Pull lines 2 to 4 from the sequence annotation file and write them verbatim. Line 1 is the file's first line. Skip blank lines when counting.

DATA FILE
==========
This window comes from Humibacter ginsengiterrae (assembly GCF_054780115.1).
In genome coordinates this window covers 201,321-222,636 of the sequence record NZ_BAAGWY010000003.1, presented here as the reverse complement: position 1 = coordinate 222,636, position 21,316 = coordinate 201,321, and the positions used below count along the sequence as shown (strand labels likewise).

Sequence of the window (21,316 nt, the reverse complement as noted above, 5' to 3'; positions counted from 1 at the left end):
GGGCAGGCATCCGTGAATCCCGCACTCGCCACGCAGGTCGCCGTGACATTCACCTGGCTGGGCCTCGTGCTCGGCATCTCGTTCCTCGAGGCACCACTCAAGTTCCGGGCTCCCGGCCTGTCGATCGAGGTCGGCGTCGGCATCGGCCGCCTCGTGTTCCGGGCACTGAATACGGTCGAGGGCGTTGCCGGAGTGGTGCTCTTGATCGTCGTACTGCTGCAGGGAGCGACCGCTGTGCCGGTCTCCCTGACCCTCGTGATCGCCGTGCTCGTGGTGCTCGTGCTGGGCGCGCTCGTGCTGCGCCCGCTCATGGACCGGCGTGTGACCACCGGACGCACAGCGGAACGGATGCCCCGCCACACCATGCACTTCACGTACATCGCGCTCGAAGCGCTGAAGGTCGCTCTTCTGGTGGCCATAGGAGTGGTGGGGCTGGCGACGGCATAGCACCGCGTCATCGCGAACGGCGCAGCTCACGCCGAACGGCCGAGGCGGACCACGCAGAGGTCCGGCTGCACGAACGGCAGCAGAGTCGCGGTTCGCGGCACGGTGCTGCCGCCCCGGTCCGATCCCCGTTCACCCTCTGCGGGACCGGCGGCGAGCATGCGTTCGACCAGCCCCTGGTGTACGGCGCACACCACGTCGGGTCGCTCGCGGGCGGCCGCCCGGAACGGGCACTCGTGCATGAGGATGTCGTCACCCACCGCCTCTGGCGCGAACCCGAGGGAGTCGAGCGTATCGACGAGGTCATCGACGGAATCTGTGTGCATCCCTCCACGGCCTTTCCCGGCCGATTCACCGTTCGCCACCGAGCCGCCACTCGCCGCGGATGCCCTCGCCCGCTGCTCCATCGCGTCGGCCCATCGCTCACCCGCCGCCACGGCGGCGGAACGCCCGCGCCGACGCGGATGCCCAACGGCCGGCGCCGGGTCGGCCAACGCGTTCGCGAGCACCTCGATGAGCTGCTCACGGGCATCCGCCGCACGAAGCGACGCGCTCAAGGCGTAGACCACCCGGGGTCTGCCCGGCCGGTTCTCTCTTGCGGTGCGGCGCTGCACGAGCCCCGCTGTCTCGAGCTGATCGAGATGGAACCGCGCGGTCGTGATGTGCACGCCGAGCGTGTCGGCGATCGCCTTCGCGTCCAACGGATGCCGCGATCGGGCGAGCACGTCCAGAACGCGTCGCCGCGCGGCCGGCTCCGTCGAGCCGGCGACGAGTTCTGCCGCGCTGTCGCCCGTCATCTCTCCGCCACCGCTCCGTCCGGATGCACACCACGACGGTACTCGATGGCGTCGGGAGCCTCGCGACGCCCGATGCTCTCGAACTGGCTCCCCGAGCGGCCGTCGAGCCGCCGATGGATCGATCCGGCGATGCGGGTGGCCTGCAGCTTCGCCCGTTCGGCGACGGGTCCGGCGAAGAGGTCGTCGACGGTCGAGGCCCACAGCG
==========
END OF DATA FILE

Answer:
In genome coordinates this window covers 201,321-222,636 of the sequence record NZ_BAAGWY010000003.1, presented here as the reverse complement: position 1 = coordinate 222,636, position 21,316 = coordinate 201,321, and the positions used below count along the sequence as shown (strand labels likewise).

Sequence of the window (21,316 nt, the reverse complement as noted above, 5' to 3'; positions counted from 1 at the left end):
GGGCAGGCATCCGTGAATCCCGCACTCGCCACGCAGGTCGCCGTGACATTCACCTGGCTGGGCCTCGTGCTCGGCATCTCGTTCCTCGAGGCACCACTCAAGTTCCGGGCTCCCGGCCTGTCGATCGAGGTCGGCGTCGGCATCGGCCGCCTCGTGTTCCGGGCACTGAATACGGTCGAGGGCGTTGCCGGAGTGGTGCTCTTGATCGTCGTACTGCTGCAGGGAGCGACCGCTGTGCCGGTCTCCCTGACCCTCGTGATCGCCGTGCTCGTGGTGCTCGTGCTGGGCGCGCTCGTGCTGCGCCCGCTCATGGACCGGCGTGTGACCACCGGACGCACAGCGGAACGGATGCCCCGCCACACCATGCACTTCACGTACATCGCGCTCGAAGCGCTGAAGGTCGCTCTTCTGGTGGCCATAGGAGTGGTGGGGCTGGCGACGGCATAGCACCGCGTCATCGCGAACGGCGCAGCTCACGCCGAACGGCCGAGGCGGACCACGCAGAGGTCCGGCTGCACGAACGGCAGCAGAGTCGCGGTTCGCGGCACGGTGCTGCCGCCCCGGTCCGATCCCCGTTCACCCTCTGCGGGACCGGCGGCGAGCATGCGTTCGACCAGCCCCTGGTGTACGGCGCACACCACGTCGGGTCGCTCGCGGGCGGCCGCCCGGAACGGGCACTCGTGCATGAGGATGTCGTCACCCACCGCCTCTGGCGCGAACCCGAGGGAGTCGAGCGTATCGACGAGGTCATCGACGGAATCTGTGTGCATCCCTCCACGGCCTTTCCCGGCCGATTCACCGTTCGCCACCGAGCCGCCACTCGCCGCGGATGCCCTCGCCCGCTGCTCCATCGCGTCGGCCCATCGCTCACCCGCCGCCACGGCGGCGGAACGCCCGCGCCGACGCGGATGCCCAACGGCCGGCGCCGGGTCGGCCAACGCGTTCGCGAGCACCTCGATGAGCTGCTCACGGGCATCCGCCGCACGAAGCGACGCGCTCAAGGCGTAGACCACCCGGGGTCTGCCCGGCCGGTTCTCTCTTGCGGTGCGGCGCTGCACGAGCCCCGCTGTCTCGAGCTGATCGAGATGGAACCGCGCGGTCGTGATGTGCACGCCGAGCGTGTCGGCGATCGCCTTCGCGTCCAACGGATGCCGCGATCGGGCGAGCACGTCCAGAACGCGTCGCCGCGCGGCCGGCTCCGTCGAGCCGGCGACGAGTTCTGCCGCGCTGTCGCCCGTCATCTCTCCGCCACCGCTCCGTCCGGATGCACACCACGACGGTACTCGATGGCGTCGGGAGCCTCGCGACGCCCGATGCTCTCGAACTGGCTCCCCGAGCGGCCGTCGAGCCGCCGATGGATCGATCCGGCGATGCGGGTGGCCTGCAGCTTCGCCCGTTCGGCGACGGGTCCGGCGAAGAGGTCGTCGACGGTCGAGGCCCACAGCG